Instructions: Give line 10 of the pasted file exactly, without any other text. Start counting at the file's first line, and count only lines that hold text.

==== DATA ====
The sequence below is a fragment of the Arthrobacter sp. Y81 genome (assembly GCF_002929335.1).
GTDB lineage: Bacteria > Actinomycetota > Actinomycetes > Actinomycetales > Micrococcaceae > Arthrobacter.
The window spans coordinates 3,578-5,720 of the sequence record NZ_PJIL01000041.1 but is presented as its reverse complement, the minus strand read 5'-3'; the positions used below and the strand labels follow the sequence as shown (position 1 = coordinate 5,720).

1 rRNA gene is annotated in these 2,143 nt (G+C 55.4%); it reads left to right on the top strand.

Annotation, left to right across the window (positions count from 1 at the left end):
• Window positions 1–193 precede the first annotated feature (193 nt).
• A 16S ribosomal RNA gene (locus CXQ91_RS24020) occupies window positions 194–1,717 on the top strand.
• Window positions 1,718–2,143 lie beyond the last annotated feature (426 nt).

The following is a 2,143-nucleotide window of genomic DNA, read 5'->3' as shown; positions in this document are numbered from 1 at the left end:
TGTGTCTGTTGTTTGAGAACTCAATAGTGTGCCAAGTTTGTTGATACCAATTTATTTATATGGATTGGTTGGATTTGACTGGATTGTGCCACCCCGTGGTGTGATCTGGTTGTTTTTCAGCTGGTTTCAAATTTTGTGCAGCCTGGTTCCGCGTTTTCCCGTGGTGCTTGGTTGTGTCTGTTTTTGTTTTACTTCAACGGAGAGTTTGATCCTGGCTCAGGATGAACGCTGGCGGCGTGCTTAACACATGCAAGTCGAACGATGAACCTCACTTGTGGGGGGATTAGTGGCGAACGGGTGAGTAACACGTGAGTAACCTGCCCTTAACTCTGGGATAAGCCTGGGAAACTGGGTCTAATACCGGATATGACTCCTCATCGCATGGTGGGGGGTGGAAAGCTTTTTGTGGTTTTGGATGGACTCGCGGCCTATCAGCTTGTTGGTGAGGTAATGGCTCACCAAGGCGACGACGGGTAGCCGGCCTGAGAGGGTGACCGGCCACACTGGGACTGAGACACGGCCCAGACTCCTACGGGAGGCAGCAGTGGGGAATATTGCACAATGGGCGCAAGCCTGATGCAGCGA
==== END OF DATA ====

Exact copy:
TGTGTCTGTTGTTTGAGAACTCAATAGTGTGCCAAGTTTGTTGATACCAATTTATTTATATGGATTGGTTGGATTTGACTGGATTGTGCCACCCCGTGGTGTGATCTGGTTGTTTTTCAGCTGGTTTCAAATTTTGTGCAGCCTGGTTCCGCGTTTTCCCGTGGTGCTTGGTTGTGTCTGTTTTTGTTTTACTTCAACGGAGAGTTTGATCCTGGCTCAGGATGAACGCTGGCGGCGTGCTTAACACATGCAAGTCGAACGATGAACCTCACTTGTGGGGGGATTAGTGGCGAACGGGTGAGTAACACGTGAGTAACCTGCCCTTAACTCTGGGATAAGCCTGGGAAACTGGGTCTAATACCGGATATGACTCCTCATCGCATGGTGGGGGGTGGAAAGCTTTTTGTGGTTTTGGATGGACTCGCGGCCTATCAGCTTGTTGGTGAGGTAATGGCTCACCAAGGCGACGACGGGTAGCCGGCCTGAGAGGGTGACCGGCCACACTGGGACTGAGACACGGCCCAGACTCCTACGGGAGGCAGCAGTGGGGAATATTGCACAATGGGCGCAAGCCTGATGCAGCGA